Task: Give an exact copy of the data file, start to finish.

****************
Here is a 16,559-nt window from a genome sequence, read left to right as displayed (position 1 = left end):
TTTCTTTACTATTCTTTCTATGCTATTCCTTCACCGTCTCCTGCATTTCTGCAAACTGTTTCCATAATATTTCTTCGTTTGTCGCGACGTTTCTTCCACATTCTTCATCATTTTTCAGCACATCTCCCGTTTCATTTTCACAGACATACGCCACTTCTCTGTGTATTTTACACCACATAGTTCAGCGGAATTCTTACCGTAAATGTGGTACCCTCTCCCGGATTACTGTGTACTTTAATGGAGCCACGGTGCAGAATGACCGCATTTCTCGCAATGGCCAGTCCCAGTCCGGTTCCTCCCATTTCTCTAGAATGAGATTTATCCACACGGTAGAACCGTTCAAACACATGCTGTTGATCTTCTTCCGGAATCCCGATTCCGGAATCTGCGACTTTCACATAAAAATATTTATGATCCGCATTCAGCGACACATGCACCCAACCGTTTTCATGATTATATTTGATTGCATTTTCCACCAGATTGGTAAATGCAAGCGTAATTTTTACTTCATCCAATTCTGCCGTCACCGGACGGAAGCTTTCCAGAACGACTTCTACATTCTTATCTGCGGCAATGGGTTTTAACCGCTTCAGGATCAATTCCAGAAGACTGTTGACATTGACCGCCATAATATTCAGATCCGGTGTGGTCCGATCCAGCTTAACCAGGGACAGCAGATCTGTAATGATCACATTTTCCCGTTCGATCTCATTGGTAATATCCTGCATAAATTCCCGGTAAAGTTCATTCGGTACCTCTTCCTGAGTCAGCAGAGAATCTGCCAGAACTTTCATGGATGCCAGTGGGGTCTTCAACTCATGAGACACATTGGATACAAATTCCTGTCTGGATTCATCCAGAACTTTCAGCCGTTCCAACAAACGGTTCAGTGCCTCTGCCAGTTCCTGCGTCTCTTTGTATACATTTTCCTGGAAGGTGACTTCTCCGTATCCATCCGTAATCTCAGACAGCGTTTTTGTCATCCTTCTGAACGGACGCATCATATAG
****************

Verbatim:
Here is a 16,559-nt window from a genome sequence, read left to right as displayed (position 1 = left end):
TTTCTTTACTATTCTTTCTATGCTATTCCTTCACCGTCTCCTGCATTTCTGCAAACTGTTTCCATAATATTTCTTCGTTTGTCGCGACGTTTCTTCCACATTCTTCATCATTTTTCAGCACATCTCCCGTTTCATTTTCACAGACATACGCCACTTCTCTGTGTATTTTACACCACATAGTTCAGCGGAATTCTTACCGTAAATGTGGTACCCTCTCCCGGATTACTGTGTACTTTAATGGAGCCACGGTGCAGAATGACCGCATTTCTCGCAATGGCCAGTCCCAGTCCGGTTCCTCCCATTTCTCTAGAATGAGATTTATCCACACGGTAGAACCGTTCAAACACATGCTGTTGATCTTCTTCCGGAATCCCGATTCCGGAATCTGCGACTTTCACATAAAAATATTTATGATCCGCATTCAGCGACACATGCACCCAACCGTTTTCATGATTATATTTGATTGCATTTTCCACCAGATTGGTAAATGCAAGCGTAATTTTTACTTCATCCAATTCTGCCGTCACCGGACGGAAGCTTTCCAGAACGACTTCTACATTCTTATCTGCGGCAATGGGTTTTAACCGCTTCAGGATCAATTCCAGAAGACTGTTGACATTGACCGCCATAATATTCAGATCCGGTGTGGTCCGATCCAGCTTAACCAGGGACAGCAGATCTGTAATGATCACATTTTCCCGTTCGATCTCATTGGTAATATCCTGCATAAATTCCCGGTAAAGTTCATTCGGTACCTCTTCCTGAGTCAGCAGAGAATCTGCCAGAACTTTCATGGATGCCAGTGGGGTCTTCAACTCATGAGACACATTGGATACAAATTCCTGTCTGGATTCATCCAGAACTTTCAGCCGTTCCAACAAACGGTTCAGTGCCTCTGCCAGTTCCTGCGTCTCTTTGTATACATTTTCCTGGAAGGTGACTTCTCCGTATCCATCCGTAATCTCAGACAGCGTTTTTGTCATCCTTCTGAACGGACGCATCATATAG